Several weeks after the Super Bowl, the Ravens experienced their splashiest day ever in the glittery realm where pop culture and sports intersect.
Ray Lewis waved the flag to start the Daytona 500. Ed Reed worked the red carpet at the Oscars, interviewing movie stars. And during the broadcast of the Oscars, it was revealed Jacoby Jones would appear on "Dancing with the Stars."
All that came on the heels of Joe Flacco and John Harbaugh going on David Letterman, Anquan Boldin and Justin Tucker going on Jimmy Fallon, Jones going on Jimmy Kimmel and, let's see, did I leave anyone out?
It's what happens when you win a Super Bowl in the digital age. You go viral and get to dine on the spoils of victory, such as they are.
Next year's winners will have the same opportunities, so in a sense, it's not personal. But it's hard-earned, fun while it lasts and more important than you think for the Ravens.
Jones' appearances on the popular prime-time dancing show might seem like harmless, lightweight fun, but they're impacting the Ravens' fortunes and even helping transform the franchise in a way ... a good way.
The Ravens are into winning first and foremost, but they're also into building their brand, attracting and keeping more fans. It's a tough battle – tougher than any they face on the field. Winning is something they can control to a degree with smart coaching and good players. It's a lot harder to become more universally popular in a league dominated by older franchises from larger markets.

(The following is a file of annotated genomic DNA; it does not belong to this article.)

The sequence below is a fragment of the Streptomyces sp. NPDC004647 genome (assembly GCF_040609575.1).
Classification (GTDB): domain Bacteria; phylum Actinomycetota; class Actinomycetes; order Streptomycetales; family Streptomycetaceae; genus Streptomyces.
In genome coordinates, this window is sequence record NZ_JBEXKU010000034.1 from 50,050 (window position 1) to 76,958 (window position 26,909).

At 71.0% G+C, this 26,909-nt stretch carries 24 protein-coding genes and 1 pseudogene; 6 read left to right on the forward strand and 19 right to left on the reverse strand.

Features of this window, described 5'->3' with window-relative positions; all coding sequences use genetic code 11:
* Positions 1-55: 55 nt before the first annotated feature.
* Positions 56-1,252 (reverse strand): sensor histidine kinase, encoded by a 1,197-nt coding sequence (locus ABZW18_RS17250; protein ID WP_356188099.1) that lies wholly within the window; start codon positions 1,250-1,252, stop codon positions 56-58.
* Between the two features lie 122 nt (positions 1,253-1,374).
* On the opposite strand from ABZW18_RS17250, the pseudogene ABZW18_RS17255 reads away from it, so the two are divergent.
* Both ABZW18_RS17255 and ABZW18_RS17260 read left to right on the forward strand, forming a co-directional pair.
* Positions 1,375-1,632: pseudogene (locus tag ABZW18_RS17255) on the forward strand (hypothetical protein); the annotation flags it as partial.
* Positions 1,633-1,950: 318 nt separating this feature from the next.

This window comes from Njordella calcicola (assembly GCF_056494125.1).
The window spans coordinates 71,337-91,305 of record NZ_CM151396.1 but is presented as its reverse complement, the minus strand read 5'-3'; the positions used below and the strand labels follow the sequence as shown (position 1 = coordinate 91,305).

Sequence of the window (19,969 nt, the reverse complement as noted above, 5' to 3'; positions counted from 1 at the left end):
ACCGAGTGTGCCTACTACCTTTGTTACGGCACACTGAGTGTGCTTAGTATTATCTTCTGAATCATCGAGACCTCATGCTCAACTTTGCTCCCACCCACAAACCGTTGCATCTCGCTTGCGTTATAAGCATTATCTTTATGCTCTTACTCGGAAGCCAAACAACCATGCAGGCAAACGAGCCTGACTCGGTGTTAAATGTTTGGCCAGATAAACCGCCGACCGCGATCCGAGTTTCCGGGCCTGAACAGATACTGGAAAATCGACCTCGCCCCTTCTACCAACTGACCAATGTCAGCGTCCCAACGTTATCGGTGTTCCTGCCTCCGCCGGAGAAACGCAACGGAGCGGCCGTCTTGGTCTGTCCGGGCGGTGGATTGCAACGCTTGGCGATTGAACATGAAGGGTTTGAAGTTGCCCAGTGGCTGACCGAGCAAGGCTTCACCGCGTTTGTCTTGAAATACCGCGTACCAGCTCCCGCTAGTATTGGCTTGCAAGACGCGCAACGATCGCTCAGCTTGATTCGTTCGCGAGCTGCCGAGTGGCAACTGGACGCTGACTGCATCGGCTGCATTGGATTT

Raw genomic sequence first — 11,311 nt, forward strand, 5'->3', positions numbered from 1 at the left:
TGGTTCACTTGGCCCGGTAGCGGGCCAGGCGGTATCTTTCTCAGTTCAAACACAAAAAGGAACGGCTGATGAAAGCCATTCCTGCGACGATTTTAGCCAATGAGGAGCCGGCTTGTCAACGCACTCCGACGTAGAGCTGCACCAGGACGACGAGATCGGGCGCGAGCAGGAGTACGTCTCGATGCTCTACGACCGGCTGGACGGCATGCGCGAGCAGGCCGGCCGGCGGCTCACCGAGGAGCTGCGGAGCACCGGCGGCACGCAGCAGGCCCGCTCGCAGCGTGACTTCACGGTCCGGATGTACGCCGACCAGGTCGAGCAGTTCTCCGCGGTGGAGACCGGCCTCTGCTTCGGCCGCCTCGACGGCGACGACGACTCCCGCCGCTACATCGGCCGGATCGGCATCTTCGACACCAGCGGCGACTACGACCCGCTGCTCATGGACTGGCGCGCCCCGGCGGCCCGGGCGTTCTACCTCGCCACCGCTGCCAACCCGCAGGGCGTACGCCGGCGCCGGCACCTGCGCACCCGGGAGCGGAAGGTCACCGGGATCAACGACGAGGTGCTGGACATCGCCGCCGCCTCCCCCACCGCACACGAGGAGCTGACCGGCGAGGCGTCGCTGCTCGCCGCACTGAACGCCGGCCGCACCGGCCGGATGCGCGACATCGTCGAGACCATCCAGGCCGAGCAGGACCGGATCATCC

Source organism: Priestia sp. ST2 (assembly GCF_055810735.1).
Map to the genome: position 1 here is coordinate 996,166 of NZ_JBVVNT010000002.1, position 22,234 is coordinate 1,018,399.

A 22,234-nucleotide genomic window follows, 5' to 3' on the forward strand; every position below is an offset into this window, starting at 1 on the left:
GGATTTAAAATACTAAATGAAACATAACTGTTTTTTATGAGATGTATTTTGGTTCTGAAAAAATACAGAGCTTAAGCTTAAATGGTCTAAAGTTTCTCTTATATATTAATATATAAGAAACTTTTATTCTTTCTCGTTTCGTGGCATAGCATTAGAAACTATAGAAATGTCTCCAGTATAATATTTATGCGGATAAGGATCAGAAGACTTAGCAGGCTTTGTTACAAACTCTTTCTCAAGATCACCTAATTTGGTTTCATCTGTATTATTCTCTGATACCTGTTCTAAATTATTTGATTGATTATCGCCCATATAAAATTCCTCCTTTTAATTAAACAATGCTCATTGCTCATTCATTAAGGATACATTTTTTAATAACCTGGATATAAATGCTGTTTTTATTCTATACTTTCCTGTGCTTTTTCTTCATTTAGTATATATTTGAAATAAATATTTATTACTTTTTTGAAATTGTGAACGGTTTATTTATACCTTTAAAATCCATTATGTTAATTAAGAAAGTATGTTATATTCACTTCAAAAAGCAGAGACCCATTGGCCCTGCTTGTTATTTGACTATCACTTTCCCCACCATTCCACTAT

Make no mistake, there are heavyweight and lightweight NFL teams, and for the most part, the heavyweights are those that have been around longer, developed sweeping histories and lured generations of fans. It's why the Dallas Cowboys and Green Bay Packers are always deemed more newsworthy than the Carolina Panthers or Jacksonville Jaguars.
Even though the Ravens have been the better team on the field in the Beltway markets for a decade, the Washington Redskins' brand remains bigger because "they have been here forever," Ravens President Dick Cass told the Washington Post last year.
It's not close, actually. Even with their consistent on-field success, the Ravens have never been ranked in the upper half of the NFL's most popular teams, according to the league's metrics. You just have to accept that when you've only been around for 16 years and play in a smaller market.
But things can and do change. After the Ravens won the Super Bowl in February, Cass said it "deepens our legacy." That's important stuff.
"You think about how many people in this region were watching that Super Bowl game and how many were children and how many will always remember that win and will forever be Ravens fans," Cass said. "That's what I think is most important in terms of the win for us. It's building our fan base, having more and more fans think highly of the Ravens."
Winning games and championships is the key to that process, of course. Nothing else happens unless you win. But the spoils of victory also play a part. Getting covered on "Entertainment Tonight" expands the Ravens' name recognition and enhances their popularity. Don't mock it.
The Chicago Bears have millions of fans because they've been around since the 1920s, won titles and suited up legendary players. But they also were featured in "Brian's Song," one of the most iconic sports movies ever. That took their popularity to new places on the demographic spectrum.
The importance of such pop culture appearances hasn't changed since that movie came out four decades ago; whatever it is, if it puts you in front of millions of eyeballs, it's generally good for business.
Much like Michael Oher, whose dramatic life story was made into an award-winning movie that still resonates today, Jones is introducing the Ravens' name to millions on "Dancing with the Stars" – building the brand, for sure. As relatively young as they are, the Ravens are already writing a substantive history. They've won two Super Bowls. They'll put a player in the Hall of Fame for the first time this summer. Forays into pop culture go along with all that, helping raise their stature, add depth to their history and inch them closer to the heavyweight ranks.